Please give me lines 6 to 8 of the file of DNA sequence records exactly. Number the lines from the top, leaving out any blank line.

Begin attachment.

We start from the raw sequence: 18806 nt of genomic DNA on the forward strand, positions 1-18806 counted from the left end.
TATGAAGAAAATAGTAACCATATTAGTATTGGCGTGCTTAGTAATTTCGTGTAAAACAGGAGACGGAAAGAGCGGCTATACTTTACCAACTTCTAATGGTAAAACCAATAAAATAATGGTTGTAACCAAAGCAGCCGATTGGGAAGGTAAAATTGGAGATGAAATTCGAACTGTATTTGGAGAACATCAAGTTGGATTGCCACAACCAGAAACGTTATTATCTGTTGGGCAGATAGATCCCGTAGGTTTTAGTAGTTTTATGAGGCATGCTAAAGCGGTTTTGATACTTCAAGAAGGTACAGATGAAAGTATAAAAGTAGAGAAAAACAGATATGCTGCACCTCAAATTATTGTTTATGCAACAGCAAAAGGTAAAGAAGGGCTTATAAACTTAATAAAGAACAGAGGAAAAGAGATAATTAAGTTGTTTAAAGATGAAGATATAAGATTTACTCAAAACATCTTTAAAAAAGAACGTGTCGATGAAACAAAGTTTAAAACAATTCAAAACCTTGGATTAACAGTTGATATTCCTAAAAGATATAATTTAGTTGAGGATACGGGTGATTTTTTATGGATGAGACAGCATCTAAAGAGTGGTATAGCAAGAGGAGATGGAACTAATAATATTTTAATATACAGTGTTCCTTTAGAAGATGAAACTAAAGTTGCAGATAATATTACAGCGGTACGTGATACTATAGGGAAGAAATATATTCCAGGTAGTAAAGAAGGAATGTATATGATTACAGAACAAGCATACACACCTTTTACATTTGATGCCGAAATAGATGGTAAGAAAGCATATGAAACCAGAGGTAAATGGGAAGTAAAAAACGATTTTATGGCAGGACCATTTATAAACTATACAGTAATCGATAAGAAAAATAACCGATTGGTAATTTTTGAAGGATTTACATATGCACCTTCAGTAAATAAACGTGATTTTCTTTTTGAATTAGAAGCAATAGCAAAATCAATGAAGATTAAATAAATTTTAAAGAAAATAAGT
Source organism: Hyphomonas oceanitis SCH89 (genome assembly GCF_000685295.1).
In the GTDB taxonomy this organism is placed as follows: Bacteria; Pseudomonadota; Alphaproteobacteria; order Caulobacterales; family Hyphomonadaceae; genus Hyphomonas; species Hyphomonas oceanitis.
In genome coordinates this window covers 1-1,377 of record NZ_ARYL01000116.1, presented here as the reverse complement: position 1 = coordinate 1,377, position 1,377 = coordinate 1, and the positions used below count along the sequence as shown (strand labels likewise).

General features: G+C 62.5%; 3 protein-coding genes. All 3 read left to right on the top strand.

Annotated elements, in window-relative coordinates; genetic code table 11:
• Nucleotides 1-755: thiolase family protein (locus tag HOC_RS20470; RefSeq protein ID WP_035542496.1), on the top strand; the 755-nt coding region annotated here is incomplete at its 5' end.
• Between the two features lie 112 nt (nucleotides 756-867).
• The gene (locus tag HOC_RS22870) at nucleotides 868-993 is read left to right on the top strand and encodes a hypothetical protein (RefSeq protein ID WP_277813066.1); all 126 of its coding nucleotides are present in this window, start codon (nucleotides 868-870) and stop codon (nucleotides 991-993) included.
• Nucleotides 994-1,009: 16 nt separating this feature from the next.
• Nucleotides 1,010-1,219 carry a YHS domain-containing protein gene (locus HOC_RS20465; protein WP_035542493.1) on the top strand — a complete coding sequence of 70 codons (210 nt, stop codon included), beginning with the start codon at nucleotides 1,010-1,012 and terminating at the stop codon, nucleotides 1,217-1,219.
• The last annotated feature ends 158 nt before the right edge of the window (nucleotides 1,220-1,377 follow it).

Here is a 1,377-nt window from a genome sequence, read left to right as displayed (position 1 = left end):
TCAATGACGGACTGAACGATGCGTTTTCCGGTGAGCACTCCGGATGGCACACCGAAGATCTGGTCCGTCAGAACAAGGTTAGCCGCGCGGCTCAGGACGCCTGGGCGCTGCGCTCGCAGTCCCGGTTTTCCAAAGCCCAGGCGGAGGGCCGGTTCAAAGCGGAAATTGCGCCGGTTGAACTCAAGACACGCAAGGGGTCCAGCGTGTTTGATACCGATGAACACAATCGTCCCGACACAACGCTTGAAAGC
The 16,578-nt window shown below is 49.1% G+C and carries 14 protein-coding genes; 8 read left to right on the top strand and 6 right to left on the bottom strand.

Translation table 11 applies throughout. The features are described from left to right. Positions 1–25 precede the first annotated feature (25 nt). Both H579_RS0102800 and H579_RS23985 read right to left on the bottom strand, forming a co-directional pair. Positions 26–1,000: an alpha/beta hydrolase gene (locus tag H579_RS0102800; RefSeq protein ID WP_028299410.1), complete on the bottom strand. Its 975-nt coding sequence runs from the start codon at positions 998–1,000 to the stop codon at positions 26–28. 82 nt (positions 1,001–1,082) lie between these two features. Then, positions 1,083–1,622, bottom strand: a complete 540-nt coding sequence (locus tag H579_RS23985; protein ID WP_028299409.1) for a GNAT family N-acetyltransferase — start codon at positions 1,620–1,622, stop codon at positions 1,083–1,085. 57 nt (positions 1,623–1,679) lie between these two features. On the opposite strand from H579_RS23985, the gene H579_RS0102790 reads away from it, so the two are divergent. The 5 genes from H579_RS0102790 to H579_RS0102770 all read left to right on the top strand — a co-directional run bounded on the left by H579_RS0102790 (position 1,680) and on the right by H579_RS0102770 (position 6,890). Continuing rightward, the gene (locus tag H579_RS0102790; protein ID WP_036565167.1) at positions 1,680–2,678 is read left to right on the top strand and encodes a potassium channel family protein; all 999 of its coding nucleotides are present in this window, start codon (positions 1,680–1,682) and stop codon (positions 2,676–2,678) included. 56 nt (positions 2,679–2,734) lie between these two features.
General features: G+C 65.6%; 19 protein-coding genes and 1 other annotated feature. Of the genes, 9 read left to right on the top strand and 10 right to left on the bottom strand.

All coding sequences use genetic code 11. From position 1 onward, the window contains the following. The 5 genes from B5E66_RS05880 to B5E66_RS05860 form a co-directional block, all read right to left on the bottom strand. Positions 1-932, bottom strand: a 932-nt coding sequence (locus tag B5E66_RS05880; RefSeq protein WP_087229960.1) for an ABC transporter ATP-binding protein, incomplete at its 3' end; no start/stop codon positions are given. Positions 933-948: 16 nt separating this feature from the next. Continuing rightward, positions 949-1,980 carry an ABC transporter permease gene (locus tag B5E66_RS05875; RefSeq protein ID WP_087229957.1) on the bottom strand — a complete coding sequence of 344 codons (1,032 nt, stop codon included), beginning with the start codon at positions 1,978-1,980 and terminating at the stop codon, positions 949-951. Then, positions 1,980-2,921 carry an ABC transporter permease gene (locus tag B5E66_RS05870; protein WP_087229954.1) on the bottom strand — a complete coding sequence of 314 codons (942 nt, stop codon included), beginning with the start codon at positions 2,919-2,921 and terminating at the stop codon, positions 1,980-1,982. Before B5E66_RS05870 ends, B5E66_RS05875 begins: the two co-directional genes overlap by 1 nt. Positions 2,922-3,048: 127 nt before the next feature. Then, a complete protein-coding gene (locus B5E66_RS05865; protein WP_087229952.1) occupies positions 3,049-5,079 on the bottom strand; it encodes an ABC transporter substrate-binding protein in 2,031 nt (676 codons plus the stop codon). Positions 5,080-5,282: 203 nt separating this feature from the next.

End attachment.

General features: G+C 62.5%; 3 protein-coding genes. All 3 read left to right on the top strand.

Annotated elements, in window-relative coordinates; genetic code table 11:
• Nucleotides 1-755: thiolase family protein (locus tag HOC_RS20470; RefSeq protein ID WP_035542496.1), on the top strand; the 755-nt coding region annotated here is incomplete at its 5' end.